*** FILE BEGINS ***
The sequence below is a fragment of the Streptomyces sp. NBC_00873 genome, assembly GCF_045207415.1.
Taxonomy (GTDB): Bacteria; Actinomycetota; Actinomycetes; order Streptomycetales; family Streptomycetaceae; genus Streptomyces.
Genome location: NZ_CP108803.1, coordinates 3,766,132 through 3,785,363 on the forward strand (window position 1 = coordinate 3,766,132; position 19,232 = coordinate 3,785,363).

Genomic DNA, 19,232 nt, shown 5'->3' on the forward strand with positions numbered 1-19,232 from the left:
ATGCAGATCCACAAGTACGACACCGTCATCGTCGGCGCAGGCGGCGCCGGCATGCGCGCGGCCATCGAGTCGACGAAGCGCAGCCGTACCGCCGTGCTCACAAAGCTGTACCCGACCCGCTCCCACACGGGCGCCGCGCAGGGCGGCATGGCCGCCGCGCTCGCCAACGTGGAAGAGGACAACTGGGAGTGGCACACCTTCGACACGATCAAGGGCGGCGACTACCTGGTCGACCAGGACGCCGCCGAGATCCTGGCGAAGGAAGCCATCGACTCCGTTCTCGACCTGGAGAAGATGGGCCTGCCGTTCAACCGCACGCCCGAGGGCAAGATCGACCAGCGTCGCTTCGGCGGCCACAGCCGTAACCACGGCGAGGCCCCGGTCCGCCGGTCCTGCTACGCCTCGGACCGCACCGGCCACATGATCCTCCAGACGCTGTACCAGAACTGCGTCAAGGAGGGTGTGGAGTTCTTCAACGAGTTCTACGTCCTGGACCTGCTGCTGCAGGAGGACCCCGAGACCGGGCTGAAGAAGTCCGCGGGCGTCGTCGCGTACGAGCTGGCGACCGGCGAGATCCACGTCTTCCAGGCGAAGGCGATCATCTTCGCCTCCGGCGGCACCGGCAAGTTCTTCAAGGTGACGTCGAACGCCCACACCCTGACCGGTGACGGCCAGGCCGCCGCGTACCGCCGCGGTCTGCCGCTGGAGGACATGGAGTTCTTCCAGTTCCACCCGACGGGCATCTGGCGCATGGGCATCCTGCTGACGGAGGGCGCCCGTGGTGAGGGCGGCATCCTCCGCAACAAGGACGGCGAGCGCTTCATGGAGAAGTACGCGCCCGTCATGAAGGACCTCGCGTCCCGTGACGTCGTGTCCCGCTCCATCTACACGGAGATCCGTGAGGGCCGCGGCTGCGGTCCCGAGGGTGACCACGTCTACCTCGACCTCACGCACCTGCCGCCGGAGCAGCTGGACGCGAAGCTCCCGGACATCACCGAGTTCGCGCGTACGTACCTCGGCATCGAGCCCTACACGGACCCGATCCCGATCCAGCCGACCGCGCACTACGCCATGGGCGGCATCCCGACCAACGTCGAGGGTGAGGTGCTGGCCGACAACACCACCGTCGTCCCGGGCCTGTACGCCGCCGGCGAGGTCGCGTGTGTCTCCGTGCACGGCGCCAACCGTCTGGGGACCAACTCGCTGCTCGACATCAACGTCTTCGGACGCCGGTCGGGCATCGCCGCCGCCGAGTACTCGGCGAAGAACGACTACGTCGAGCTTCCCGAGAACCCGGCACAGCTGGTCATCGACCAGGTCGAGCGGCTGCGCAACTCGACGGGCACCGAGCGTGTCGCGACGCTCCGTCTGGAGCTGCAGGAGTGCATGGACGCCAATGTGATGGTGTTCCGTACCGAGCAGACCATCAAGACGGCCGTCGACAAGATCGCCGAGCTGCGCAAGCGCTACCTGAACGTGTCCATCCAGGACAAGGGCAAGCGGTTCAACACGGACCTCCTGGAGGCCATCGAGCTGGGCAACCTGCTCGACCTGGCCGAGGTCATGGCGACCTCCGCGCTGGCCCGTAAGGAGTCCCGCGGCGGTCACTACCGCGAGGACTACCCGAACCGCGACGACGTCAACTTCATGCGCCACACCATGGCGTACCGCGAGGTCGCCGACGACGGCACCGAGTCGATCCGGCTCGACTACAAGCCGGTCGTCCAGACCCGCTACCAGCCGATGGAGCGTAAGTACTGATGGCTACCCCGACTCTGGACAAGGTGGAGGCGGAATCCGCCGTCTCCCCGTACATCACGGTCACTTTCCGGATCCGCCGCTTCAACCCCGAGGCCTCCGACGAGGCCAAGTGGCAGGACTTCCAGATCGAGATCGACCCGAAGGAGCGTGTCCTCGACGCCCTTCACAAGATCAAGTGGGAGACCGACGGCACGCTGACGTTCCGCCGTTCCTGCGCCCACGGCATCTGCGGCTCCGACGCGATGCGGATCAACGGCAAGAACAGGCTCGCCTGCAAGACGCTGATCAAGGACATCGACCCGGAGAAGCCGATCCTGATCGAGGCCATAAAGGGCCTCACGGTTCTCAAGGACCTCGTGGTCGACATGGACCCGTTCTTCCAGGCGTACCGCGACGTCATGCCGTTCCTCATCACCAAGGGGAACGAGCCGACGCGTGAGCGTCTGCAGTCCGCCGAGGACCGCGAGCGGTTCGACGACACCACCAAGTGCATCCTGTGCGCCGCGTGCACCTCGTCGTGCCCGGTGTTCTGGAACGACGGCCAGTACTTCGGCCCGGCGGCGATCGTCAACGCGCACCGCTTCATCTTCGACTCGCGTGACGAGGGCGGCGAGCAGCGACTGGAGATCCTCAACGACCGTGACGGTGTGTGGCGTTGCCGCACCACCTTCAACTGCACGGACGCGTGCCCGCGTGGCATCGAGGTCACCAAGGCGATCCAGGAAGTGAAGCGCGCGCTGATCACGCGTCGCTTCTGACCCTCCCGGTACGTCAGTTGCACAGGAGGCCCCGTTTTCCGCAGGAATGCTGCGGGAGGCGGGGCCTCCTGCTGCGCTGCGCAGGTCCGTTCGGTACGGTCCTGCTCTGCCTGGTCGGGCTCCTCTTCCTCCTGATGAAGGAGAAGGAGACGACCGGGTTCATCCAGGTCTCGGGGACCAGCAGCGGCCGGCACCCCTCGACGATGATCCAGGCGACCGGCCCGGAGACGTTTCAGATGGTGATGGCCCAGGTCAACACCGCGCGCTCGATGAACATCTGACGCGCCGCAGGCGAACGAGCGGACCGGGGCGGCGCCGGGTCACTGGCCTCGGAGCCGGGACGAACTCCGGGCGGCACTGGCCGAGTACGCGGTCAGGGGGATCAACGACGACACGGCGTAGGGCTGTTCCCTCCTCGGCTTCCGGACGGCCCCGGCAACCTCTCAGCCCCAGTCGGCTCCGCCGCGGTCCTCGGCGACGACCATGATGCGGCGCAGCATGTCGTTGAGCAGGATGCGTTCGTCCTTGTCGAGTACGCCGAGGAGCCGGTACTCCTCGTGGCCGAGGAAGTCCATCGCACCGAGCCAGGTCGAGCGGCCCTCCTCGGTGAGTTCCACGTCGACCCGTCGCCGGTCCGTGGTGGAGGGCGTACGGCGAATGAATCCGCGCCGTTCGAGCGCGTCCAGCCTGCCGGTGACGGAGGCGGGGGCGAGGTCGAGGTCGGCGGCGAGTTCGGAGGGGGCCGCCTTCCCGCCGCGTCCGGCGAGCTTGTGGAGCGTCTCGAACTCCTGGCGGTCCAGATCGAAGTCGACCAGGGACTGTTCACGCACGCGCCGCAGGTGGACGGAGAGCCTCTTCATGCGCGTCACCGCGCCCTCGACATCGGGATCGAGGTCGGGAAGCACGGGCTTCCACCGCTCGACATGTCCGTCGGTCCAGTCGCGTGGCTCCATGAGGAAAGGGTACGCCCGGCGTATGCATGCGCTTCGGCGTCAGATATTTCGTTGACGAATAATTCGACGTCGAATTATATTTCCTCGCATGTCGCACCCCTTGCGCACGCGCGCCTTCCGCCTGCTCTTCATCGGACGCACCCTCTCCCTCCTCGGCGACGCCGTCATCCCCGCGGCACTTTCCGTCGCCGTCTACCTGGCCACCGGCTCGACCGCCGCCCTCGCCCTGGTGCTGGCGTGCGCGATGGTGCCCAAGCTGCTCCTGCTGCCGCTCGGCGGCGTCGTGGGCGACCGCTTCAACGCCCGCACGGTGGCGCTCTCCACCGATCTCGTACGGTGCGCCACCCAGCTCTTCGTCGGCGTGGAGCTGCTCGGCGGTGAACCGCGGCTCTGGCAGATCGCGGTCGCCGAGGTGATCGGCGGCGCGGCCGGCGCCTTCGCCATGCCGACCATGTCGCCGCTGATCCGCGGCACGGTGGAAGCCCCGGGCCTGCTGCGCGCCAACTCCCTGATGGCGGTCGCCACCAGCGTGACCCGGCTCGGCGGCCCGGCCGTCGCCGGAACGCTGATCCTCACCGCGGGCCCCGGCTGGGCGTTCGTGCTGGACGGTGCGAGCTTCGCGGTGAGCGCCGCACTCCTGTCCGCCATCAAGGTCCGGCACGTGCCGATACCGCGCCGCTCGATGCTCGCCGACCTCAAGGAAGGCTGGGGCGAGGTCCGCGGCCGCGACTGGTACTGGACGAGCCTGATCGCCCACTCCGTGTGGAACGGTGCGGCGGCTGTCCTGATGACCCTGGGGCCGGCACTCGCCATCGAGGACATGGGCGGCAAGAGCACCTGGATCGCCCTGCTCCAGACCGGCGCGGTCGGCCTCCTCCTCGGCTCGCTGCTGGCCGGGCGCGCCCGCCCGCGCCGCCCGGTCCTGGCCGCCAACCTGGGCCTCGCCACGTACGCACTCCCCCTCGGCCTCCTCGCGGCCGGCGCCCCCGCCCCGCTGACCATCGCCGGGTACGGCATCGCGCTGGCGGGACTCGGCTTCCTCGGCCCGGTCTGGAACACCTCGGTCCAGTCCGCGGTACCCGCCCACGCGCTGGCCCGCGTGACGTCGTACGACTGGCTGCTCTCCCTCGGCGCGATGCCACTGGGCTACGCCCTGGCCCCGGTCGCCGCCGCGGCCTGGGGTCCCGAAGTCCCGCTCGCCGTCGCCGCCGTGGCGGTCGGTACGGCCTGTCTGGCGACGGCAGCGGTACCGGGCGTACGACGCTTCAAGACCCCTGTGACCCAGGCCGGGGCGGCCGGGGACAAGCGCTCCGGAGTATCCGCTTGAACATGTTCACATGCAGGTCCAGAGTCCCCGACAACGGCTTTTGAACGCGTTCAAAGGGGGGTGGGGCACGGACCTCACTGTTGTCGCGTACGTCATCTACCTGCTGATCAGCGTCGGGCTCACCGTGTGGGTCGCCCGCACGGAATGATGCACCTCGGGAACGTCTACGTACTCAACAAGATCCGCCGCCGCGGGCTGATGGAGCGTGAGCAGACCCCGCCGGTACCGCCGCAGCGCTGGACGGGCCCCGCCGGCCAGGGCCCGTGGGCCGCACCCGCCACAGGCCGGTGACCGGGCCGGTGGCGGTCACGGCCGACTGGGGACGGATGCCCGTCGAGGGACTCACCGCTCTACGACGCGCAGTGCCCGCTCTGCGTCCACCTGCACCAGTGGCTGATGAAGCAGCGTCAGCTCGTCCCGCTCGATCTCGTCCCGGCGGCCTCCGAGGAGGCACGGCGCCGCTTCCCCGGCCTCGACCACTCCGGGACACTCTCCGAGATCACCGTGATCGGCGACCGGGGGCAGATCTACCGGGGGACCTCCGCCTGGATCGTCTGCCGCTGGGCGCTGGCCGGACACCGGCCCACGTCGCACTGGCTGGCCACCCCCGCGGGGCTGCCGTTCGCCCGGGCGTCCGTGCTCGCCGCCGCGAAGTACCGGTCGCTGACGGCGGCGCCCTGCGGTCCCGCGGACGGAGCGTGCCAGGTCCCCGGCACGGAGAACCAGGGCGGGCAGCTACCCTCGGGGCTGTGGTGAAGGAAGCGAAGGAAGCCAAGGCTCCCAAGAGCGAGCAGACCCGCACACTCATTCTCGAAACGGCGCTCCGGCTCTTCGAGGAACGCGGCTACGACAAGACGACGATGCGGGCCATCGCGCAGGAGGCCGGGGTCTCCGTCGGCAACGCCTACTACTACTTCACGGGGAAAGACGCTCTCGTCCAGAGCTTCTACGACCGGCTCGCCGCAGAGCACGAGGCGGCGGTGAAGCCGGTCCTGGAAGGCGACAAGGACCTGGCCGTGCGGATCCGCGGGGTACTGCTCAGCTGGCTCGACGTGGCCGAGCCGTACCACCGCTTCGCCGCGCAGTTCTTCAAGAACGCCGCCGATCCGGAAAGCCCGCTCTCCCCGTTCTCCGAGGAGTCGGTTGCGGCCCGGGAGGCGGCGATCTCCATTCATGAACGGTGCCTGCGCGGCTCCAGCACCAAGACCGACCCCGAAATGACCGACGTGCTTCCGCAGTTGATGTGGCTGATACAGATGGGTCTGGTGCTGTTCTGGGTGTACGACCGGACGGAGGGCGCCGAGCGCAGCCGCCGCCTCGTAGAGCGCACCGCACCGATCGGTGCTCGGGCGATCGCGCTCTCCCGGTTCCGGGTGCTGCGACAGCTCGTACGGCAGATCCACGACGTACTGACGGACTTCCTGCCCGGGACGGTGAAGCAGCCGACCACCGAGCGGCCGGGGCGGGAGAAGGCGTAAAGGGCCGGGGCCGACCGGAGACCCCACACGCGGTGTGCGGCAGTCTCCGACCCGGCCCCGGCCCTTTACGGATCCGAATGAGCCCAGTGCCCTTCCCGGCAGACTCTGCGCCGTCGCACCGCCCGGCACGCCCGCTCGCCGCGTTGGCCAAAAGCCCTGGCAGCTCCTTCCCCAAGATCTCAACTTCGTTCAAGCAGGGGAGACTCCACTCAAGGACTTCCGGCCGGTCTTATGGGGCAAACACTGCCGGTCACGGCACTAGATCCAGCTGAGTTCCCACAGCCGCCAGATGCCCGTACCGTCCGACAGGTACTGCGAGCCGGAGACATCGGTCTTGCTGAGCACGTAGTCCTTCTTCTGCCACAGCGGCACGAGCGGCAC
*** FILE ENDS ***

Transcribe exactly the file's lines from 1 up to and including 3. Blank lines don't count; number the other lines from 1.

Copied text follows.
The sequence below is a fragment of the Streptomyces sp. NBC_00873 genome, assembly GCF_045207415.1.
Taxonomy (GTDB): Bacteria; Actinomycetota; Actinomycetes; order Streptomycetales; family Streptomycetaceae; genus Streptomyces.
Genome location: NZ_CP108803.1, coordinates 3,766,132 through 3,785,363 on the forward strand (window position 1 = coordinate 3,766,132; position 19,232 = coordinate 3,785,363).